Wednesday, January 20, 2010

An Italian Family Classic
Minaste & Beans

This is a family classic. Something my Italian grandmother made, my dad made and something I made weekly for my mom when she was anemic and didn’t want to eat red meat in order to build up the iron in her body. It worked.

When I brought it in one day for lunch, a co-worker called this a "poor man’s Italian soup." It is not really soup, but I will say it is definitely economically feasible. It is increasingly hard to eat healthy for a low price, but four servings of this dish will cost you a total of about $5.

With only six ingredients it is easy to prepare. It is also extremely nutritious without sacrificing great taste, which we all know healthy dishes do sometimes. The spinach and beans will load you up with energy-providing protein and iron and your body will thank you for the amount of vitamins A, C, E and calcium you are getting with each spoonful.

It is hearty and best served on a cold winter day with buttered pieces of a baguette or semolina bread.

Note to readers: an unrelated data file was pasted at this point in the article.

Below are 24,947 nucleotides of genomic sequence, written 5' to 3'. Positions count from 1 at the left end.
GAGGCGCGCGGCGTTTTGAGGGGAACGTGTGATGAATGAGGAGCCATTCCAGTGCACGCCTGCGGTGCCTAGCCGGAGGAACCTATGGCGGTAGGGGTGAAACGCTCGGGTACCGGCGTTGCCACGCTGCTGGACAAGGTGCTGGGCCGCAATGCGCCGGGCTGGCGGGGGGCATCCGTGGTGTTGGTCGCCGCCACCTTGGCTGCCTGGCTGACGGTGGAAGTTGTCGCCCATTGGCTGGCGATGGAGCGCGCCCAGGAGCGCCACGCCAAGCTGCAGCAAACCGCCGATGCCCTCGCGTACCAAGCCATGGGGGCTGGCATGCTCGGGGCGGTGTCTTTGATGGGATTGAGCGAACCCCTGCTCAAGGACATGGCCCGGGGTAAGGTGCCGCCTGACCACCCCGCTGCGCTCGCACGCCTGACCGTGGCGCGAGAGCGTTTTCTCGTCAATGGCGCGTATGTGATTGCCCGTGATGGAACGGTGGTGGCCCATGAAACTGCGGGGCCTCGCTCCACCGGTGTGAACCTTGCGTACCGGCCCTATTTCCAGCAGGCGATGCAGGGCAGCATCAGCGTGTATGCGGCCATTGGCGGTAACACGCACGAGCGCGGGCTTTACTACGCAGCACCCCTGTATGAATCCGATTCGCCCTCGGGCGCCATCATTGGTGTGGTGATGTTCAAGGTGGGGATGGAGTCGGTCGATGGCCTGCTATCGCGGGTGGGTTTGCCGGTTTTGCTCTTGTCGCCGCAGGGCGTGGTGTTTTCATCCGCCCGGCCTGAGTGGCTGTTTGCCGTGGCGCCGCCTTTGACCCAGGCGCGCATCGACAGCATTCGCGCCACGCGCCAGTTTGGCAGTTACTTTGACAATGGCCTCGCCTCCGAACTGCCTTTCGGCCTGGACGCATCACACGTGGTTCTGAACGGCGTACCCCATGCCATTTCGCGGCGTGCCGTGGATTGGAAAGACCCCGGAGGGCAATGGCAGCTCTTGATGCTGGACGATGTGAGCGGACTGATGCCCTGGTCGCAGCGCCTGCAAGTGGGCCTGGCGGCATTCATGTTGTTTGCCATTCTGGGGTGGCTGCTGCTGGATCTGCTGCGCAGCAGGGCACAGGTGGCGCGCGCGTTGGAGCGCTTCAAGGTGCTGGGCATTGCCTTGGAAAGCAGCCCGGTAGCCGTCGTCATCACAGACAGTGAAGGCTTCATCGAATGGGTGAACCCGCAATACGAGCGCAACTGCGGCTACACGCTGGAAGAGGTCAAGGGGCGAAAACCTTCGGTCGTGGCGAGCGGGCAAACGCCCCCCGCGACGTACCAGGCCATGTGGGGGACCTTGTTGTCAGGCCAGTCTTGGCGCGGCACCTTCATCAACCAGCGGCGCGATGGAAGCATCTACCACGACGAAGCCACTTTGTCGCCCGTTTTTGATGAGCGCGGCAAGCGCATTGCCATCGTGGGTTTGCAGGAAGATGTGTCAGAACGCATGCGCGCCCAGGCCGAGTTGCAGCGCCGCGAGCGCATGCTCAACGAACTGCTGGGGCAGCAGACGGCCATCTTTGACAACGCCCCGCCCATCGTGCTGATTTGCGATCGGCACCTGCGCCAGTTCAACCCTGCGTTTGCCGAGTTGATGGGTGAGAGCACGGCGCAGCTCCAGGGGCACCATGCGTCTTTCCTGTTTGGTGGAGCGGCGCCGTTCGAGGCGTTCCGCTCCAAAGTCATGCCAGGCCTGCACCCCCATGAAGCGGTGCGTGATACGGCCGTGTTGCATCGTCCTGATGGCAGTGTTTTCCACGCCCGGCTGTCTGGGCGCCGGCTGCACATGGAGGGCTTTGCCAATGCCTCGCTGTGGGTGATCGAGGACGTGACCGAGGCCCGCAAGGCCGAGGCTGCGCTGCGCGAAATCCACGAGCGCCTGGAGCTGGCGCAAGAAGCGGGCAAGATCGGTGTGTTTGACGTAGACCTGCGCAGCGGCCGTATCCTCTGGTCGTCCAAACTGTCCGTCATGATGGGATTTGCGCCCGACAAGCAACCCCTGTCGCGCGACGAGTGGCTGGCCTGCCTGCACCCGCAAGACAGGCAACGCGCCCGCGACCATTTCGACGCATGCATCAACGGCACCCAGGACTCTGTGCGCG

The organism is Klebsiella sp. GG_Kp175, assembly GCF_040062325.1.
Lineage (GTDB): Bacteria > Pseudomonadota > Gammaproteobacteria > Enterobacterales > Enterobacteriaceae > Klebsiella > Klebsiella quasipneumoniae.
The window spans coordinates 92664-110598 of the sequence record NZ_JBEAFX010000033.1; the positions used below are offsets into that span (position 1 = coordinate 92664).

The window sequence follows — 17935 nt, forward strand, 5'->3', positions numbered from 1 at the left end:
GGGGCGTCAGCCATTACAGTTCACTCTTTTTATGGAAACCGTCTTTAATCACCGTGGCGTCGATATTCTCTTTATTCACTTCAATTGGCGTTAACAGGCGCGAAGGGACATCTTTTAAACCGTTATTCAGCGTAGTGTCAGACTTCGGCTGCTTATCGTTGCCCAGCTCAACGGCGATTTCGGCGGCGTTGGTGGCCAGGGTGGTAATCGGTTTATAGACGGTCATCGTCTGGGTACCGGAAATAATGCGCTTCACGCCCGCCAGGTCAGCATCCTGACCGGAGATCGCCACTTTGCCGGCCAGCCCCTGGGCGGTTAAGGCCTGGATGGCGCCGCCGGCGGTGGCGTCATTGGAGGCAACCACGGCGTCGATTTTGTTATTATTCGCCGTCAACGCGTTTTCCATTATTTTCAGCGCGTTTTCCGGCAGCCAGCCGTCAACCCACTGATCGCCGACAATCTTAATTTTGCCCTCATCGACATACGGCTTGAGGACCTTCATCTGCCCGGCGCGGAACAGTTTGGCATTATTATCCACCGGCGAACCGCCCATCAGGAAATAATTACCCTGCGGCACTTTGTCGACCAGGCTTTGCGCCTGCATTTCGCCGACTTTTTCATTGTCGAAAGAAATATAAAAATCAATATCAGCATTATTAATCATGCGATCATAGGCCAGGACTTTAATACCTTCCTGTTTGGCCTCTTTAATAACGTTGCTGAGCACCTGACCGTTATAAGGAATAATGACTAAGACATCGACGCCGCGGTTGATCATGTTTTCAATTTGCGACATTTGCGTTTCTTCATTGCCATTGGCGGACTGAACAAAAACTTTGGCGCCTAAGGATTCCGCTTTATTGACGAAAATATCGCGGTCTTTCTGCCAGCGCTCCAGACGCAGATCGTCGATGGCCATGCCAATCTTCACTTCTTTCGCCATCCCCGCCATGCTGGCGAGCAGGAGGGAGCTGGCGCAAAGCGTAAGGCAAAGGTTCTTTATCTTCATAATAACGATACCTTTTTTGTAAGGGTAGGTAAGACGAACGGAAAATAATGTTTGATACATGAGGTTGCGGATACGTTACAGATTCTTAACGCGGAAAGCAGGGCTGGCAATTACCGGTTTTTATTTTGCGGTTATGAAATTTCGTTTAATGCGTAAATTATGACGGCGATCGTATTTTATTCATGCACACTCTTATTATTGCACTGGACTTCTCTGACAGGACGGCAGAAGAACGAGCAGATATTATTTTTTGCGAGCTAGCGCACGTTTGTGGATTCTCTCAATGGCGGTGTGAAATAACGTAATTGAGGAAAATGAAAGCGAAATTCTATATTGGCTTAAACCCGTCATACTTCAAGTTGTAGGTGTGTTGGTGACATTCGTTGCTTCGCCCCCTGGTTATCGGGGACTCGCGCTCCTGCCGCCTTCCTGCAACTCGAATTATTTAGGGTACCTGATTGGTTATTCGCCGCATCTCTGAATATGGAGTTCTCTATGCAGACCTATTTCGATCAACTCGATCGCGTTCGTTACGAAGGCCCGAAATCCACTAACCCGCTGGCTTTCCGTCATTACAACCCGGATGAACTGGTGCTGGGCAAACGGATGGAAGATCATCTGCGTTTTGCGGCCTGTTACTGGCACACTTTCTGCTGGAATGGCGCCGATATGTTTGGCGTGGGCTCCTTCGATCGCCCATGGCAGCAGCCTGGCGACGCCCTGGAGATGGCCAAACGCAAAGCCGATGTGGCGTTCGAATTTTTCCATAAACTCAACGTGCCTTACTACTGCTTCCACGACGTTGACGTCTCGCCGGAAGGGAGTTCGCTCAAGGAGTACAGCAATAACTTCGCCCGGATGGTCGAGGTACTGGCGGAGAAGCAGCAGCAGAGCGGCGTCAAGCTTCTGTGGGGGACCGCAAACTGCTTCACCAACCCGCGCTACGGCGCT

3 to 5 cloves of garlic
(The amount depends on your love of garlic; use a minimum of three average sized cloves – I love garlic, so sometimes I use five.)

2, 10-ounce packages of frozen whole leaf spinach
(I know this isn’t fresh spinach and I know you’re going to cut it as it cooks, so why not buy frozen cut leaf spinach or use the fresh version? You can do that, but it won’t taste the same. This recipe has been through decades of trial and error. I highly recommend sticking with the frozen whole leaf spinach.)

1, 15.5-ounce can of cannellini beans

Olive oil
(My grandmother, Philomena, didn’t keep measurements of ingredients like this one. Following her lead, I don’t either. I use enough olive oil to sauté the garlic; maybe cover the bottom of the pan. I do recommend the following as a caution: you can always add more olive oil, but I’ve never been successful at taking it out once I’ve added too much.)

Black Pepper

Putting It Together:
Peel and chop the cloves of garlic

In a two-quart saucepan, in between low to medium heat, sauté the chopped garlic in olive oil with some salt and black pepper (you can also add crushed red pepper flakes here for some heat)

Add the frozen spinach once the garlic is sautéed. As the spinach cooks, flip the frozen blocks over occasionally and cut the leaves with food scissors. Continue cutting the spinach as it cooks.

Add the cannellini beans once all of the spinach is no longer frozen. Look for movement or simmering in the pot then put it on low heat and stir occasionally for 15 to 20 minutes. Add salt to taste.

Note: This tastes great when it is first cooked and it gets even better as a leftover after all the flavors have spent a night together in the refrigerator.

Bookmark and Share

No comments: